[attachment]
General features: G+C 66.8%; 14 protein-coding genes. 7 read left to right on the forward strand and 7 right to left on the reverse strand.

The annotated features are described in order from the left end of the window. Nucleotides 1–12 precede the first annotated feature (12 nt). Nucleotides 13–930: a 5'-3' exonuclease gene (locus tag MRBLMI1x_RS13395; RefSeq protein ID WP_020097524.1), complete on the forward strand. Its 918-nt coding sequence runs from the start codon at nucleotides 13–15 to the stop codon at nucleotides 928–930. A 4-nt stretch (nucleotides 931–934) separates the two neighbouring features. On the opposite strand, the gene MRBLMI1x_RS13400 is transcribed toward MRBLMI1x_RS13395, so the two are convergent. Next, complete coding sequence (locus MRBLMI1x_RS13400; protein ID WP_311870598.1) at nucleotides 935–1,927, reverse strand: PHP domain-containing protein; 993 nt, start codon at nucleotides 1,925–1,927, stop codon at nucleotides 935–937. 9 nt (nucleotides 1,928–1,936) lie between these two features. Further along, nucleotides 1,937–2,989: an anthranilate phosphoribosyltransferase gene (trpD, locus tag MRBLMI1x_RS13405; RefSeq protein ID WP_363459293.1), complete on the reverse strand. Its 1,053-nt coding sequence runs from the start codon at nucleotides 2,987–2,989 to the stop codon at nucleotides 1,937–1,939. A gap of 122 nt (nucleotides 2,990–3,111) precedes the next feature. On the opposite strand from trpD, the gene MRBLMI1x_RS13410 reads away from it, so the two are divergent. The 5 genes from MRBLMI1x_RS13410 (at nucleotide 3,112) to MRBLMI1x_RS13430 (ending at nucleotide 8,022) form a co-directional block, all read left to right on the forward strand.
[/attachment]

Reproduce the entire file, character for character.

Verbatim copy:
General features: G+C 66.8%; 14 protein-coding genes. 7 read left to right on the forward strand and 7 right to left on the reverse strand.

The annotated features are described in order from the left end of the window. Nucleotides 1–12 precede the first annotated feature (12 nt). Nucleotides 13–930: a 5'-3' exonuclease gene (locus tag MRBLMI1x_RS13395; RefSeq protein ID WP_020097524.1), complete on the forward strand. Its 918-nt coding sequence runs from the start codon at nucleotides 13–15 to the stop codon at nucleotides 928–930. A 4-nt stretch (nucleotides 931–934) separates the two neighbouring features. On the opposite strand, the gene MRBLMI1x_RS13400 is transcribed toward MRBLMI1x_RS13395, so the two are convergent. Next, complete coding sequence (locus MRBLMI1x_RS13400; protein ID WP_311870598.1) at nucleotides 935–1,927, reverse strand: PHP domain-containing protein; 993 nt, start codon at nucleotides 1,925–1,927, stop codon at nucleotides 935–937. 9 nt (nucleotides 1,928–1,936) lie between these two features. Further along, nucleotides 1,937–2,989: an anthranilate phosphoribosyltransferase gene (trpD, locus tag MRBLMI1x_RS13405; RefSeq protein ID WP_363459293.1), complete on the reverse strand. Its 1,053-nt coding sequence runs from the start codon at nucleotides 2,987–2,989 to the stop codon at nucleotides 1,937–1,939. A gap of 122 nt (nucleotides 2,990–3,111) precedes the next feature. On the opposite strand from trpD, the gene MRBLMI1x_RS13410 reads away from it, so the two are divergent. The 5 genes from MRBLMI1x_RS13410 (at nucleotide 3,112) to MRBLMI1x_RS13430 (ending at nucleotide 8,022) form a co-directional block, all read left to right on the forward strand.